Feature

A 'cash-stuffing' budget hack

And more of the week's best financial insight

Here are three of the week's top pieces of financial insight, gathered from around the web:

Dividend aristocrats are back 

Dividend-paying stocks are a surprise winner amid this market turbulence, said Hannah Zhang in Institutional Investor. "For the year through the end of October, the Morningstar Dividend Yield Focus Index returned nearly 2 percent," compared with a decline of 19.2 percent for the broad market. Conventional wisdom holds that dividend stocks struggle in a rising-rate environment, which makes newly issued bonds more attractive. Higher rates also "make it harder for companies to pay back debt, let alone sustain healthy dividend payouts." But neither argument has held up this year. Why? One theory is that investors have flocked to "defensive stocks" — large and well-established companies that pay healthy dividends as tech stocks fall.

Wall Street's worst deal 

"If you believe you lost lots of money because your financial adviser was negligent, reckless, or dishonest," you could have a case, said Jason Zwieg in The Wall Street Journal — if you're able to sue. But most often, investment advisers make prospective clients sign an agreement that automatically sends disputes to arbitration rather than court. In arbitration, "you could bankrupt yourself trying to recover the money you've already lost." Arbitrators can charge as much as $1,950 an hour, and costs must be paid up front (split 50-50 by the client). An analysis of 21,605 state-registered advisory firms found that 2.3 percent of them had at least one arbitration claim for damages of at least $2,500. Most advisers, however, are not required to disclose arbitrations in their official brochures.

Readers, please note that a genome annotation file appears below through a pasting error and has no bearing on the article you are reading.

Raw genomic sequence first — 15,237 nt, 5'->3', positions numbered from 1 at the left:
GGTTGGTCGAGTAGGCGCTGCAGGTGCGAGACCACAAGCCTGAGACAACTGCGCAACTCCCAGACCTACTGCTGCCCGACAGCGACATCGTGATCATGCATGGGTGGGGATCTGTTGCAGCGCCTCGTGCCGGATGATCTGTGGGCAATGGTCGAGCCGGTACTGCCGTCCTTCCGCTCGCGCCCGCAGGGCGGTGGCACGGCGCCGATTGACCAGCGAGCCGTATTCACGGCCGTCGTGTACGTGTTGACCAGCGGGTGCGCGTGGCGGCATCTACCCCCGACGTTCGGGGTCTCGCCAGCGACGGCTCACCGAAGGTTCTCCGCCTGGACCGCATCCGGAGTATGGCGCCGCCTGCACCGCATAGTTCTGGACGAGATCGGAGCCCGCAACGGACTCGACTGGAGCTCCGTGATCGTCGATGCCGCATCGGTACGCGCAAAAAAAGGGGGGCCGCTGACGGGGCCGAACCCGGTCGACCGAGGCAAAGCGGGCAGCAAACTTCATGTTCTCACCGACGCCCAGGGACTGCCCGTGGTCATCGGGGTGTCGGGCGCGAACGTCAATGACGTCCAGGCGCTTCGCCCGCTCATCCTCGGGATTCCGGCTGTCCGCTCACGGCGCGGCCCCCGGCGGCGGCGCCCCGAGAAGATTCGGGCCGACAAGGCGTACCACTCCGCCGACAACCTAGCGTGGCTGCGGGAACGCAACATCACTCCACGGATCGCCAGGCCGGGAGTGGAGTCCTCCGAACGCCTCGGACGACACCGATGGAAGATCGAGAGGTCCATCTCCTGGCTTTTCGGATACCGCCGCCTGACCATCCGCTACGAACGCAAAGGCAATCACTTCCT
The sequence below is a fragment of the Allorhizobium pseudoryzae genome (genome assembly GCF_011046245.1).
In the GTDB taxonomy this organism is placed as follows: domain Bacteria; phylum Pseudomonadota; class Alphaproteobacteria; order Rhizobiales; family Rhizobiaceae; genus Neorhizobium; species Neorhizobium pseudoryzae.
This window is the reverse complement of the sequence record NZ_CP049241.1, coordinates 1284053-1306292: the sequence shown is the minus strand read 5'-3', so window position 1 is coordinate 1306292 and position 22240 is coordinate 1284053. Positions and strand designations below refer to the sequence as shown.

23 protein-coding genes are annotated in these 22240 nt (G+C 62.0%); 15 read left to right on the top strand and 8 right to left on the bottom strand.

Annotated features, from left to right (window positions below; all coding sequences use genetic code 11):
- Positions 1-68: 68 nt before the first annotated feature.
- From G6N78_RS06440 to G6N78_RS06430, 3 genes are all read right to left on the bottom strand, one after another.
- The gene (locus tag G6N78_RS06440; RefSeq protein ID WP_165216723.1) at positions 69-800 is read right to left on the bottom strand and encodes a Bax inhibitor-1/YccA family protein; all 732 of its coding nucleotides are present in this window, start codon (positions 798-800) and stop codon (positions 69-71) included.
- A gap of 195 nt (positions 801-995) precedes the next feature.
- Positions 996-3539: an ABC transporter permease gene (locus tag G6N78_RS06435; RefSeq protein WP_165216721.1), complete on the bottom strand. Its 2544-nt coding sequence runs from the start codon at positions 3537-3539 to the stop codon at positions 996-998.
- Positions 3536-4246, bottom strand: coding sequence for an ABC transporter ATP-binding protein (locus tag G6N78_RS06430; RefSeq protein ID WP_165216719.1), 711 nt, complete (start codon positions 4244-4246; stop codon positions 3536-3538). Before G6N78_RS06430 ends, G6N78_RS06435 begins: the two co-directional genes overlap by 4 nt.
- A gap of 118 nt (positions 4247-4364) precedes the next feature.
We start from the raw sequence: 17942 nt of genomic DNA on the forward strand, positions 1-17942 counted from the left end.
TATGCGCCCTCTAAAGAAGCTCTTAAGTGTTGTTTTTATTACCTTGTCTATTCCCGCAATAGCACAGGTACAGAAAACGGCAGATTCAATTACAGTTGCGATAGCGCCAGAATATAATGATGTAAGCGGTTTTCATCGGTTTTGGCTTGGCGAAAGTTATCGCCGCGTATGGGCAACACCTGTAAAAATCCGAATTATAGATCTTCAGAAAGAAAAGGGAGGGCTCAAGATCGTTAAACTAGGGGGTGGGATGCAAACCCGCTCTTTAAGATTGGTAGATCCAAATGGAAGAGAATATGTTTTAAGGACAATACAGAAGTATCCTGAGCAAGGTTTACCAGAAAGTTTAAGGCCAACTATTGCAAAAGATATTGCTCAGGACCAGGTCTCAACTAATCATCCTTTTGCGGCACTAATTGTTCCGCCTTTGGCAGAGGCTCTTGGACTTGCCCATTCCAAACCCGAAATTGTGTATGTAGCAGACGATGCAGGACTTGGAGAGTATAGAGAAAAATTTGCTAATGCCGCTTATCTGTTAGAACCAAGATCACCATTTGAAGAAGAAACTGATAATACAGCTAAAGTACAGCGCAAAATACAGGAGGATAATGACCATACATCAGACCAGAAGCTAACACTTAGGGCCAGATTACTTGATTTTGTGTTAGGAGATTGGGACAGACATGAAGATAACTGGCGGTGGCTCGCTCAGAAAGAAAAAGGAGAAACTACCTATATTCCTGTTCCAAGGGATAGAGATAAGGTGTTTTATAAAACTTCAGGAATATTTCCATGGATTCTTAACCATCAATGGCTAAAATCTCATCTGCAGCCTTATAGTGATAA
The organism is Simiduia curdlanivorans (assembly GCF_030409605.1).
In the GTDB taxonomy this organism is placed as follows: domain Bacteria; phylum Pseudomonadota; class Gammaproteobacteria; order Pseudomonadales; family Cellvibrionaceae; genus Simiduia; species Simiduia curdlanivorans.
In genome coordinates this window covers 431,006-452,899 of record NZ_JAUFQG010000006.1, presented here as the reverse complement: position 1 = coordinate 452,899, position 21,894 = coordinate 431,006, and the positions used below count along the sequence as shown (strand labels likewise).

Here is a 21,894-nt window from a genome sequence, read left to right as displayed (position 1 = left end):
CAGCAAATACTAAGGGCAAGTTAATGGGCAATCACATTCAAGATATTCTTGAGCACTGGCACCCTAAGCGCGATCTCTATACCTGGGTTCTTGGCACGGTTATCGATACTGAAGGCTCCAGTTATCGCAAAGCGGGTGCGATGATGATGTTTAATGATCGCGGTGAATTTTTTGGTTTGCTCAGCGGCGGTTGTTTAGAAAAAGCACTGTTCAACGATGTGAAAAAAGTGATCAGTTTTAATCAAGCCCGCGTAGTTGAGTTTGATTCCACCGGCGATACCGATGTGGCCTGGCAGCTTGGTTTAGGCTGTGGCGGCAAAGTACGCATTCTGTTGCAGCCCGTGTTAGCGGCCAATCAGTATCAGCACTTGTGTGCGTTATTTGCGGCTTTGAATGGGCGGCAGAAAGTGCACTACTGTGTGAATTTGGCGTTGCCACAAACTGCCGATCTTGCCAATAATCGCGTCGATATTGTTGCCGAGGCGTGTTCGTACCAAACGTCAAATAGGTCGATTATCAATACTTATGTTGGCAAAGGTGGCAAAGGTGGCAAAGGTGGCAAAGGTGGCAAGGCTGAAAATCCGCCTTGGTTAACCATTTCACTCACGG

A 'cash-stuffing' budget hack 

Cash has found new life among young people, said Peter Coy in The New York Times. Jasmine Taylor, 31, has amassed more than 600,000 followers on TikTok (and another 280,000 on Facebook and Instagram), where she "regularly posts videos of her hands counting" her weekly income, which she requests to receive in cash. She stuffs the cash into "clear plastic envelopes in a colorful binder" and tallies everything up on paper. Her system is called "cash stuffing," and it has more adherents than you'd think, who say that the "tangibility" of cash gives them a better handle on expenses. A survey of 600 young Americans "found that 61 percent said they use some form of cash stuffing." Most, like Taylor, are not "cash purists." She uses credit cards for online purchases, but pays them off in full.

This article was first published in the latest issue of The Week magazine. If you want to read more like it, you can try six risk-free issues of the magazine here.

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